(Bloomberg) -- Head to the shipyards of Shanghai, Singapore or Hamburg and you’ll soon find them full to the brim with vessels rushing to clean up their act.
Over the course of this year, about 2,200 ships will install so-called scrubbers that allow them to keep burning more-polluting fuel that will otherwise be banned. Put all of those vessels in a line, and they’d stretch about 340 miles, according to figures from ship-classification company DNV GL. Much of the work is being crammed into the fourth quarter, threatening to drain capacity from the global fleet.
The work is building up before new rules from the International Maritime Organization that will curb the amount of sulfur oxides vessels can emit from January 2020. With ships able to keep using today’s cheaper fuel by installing scrubbers, a chunk of the global fleet will do precisely that. As such, many carriers will be out of service for weeks at a time from now through year-end for refits -- good news for shipowners as those who charter vessels find fewer available.
“This will knock out quite a lot of ships off the market and by reducing their supply, it will also boost shipping rates, especially in the fourth quarter,” said Burak Cetinok, head of research at Arrow Shipbroking Group in London. “We expect a lot of disruptions to vessel supply.”
As is often the way, shipping rates have been surging or slumping this year depending on the cargoes being transported.
Carriers of dry-bulk cargoes like iron ore, coal and grains have had a banner year with earnings roaring as the market catches up after a couple of huge supply disruptions late in 2018 and early 2019. Chinese economic stimulus helped too. The Baltic Dry Index is at its highest for the time of year since 2010.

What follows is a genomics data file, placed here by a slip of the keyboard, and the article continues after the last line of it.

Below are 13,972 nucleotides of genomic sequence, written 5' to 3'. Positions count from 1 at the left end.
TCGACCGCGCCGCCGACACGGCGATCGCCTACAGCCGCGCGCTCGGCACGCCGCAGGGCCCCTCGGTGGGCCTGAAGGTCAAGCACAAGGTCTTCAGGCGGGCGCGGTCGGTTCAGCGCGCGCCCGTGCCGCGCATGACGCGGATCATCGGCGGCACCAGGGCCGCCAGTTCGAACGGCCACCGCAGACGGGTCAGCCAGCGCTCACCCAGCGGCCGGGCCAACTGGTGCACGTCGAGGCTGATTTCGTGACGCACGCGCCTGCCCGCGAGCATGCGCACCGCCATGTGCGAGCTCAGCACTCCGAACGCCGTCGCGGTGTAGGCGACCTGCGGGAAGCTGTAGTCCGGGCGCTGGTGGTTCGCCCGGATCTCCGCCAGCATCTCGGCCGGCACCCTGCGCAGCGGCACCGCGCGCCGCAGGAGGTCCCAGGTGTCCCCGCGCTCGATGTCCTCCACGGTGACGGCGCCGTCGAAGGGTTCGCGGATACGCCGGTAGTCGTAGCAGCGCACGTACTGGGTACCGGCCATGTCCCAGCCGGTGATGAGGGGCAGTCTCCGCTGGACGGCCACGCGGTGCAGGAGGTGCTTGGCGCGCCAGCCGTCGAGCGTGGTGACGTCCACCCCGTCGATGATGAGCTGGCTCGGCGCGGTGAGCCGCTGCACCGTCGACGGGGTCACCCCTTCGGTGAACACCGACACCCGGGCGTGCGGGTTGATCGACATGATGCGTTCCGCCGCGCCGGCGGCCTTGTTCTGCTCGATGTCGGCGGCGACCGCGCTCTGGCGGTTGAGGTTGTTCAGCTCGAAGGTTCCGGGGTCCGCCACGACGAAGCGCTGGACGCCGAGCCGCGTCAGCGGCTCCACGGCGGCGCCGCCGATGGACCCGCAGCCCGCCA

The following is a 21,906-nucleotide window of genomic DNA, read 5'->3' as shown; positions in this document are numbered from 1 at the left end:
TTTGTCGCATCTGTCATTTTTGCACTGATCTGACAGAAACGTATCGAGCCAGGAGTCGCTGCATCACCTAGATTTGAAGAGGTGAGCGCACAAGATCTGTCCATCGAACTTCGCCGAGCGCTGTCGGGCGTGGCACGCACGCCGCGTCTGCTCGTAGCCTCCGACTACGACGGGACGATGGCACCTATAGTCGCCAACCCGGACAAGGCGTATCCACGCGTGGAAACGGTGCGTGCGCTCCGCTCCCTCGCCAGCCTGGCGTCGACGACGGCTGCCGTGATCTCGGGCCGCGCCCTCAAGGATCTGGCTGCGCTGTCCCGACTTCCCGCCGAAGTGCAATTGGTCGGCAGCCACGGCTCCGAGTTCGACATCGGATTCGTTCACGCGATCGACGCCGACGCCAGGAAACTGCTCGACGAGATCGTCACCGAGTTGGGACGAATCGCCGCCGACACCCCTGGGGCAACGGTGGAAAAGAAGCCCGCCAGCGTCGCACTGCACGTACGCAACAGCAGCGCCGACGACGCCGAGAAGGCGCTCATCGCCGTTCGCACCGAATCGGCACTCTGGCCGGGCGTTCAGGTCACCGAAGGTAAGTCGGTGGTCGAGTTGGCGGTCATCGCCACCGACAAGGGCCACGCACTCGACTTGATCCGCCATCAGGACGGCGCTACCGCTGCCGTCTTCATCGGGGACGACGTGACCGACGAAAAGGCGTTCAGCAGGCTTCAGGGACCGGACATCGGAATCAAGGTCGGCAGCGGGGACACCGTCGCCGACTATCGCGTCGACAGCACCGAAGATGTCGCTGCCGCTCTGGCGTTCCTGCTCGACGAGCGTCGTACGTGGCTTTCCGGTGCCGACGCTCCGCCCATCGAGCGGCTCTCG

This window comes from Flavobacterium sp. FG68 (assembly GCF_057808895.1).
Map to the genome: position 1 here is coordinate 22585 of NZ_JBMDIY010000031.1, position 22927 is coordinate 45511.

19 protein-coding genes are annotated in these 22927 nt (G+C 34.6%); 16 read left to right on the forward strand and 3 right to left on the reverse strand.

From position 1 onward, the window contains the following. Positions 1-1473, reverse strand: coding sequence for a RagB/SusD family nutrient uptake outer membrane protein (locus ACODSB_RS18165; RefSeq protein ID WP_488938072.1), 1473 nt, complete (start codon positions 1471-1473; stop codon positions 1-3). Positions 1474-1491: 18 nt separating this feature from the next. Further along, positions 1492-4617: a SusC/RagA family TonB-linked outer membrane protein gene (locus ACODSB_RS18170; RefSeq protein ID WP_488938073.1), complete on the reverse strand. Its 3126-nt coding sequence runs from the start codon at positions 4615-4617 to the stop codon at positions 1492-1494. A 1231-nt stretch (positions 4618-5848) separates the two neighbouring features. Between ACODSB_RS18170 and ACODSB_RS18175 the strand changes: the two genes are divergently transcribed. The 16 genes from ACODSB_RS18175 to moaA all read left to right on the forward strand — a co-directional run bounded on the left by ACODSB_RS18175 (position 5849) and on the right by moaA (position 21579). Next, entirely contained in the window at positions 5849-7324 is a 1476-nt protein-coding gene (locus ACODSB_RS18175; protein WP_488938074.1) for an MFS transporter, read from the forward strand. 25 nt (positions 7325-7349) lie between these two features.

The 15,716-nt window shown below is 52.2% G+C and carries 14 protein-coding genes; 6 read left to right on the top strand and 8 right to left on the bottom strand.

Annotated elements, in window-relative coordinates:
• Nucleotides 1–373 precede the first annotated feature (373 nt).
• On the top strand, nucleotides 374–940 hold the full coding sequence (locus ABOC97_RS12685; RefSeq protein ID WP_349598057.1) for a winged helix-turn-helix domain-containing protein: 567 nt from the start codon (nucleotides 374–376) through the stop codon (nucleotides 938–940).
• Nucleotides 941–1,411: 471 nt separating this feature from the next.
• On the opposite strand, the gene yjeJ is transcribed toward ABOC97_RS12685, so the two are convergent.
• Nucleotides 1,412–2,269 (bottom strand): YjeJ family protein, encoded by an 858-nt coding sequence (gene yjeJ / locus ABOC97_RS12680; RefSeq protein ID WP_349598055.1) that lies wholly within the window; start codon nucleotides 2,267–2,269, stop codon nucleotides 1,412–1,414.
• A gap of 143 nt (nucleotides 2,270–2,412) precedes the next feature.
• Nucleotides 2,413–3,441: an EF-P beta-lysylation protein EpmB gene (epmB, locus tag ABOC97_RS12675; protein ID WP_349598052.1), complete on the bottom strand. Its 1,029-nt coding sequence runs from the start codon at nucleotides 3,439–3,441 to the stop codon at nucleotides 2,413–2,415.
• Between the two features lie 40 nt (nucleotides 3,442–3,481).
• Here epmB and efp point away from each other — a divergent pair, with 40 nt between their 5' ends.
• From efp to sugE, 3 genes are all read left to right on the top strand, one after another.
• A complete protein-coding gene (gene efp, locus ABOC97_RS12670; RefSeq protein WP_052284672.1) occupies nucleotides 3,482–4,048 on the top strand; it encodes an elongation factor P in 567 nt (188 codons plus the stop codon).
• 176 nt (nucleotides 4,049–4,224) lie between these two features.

In oil-tanker markets, OPEC and its allies are trying to keep about 650 million barrels a year of crude off the market in an attempt to boost prices. A large chunk of that missing supply would normally move by sea, so rates have stayed depressed.
The reduced fleets as ships fit scrubbers should help across the industry, although some of the carriers will have the equipment installed while they’re being built.
But for the companies fitting the scrubbers, the installations boom -- while good for business -- also presents a logistics headache. Of the cumulative 3,000 vessels expected to have the equipment installed by the end of the year, two companies account for almost a third of those volumes: Wartsila Oyj and Alfa Laval AB.
Alfa Laval sold out its yard-space for pre-January 2020 installation a year ago, meaning it’s a race against time to make sure the equipment is fitted punctually.
“The sharp implementation date has obviously posed a commercial and technical challenge for us,” CEO Tom Erixon said. “It’s not necessarily to our advantage that the contracting cycle has been so quick.”
While it’s too early to see an impact on the freight market now, because most of the work is yet to be done, rates are nonetheless likely to rise when the installations ramp up and vessels go off-hire, according to Jonathan Chappell, an analyst focusing on marine transportation equities at Evercore ISI.
Any delays would also ripple into fuel markets. If it takes longer than expected for vessels to return to service, it would diminish demand for high sulfur fuel oil at a time when most shipowners in the world’s 90,000 vessel fleet are expected to abandon the product. For the time being though, companies are confident that they can fulfill their orders on time.
“The ramp-up is quite huge,” says Roger Holm, head of marine solutions at Wartsila, the largest supplier of scrubbers. “Operationally we are really pushing the boundaries. From a delivery point of view, it’s quite heavy focusing on the second half of the year.”
--With assistance from Hanna Hoikkala.
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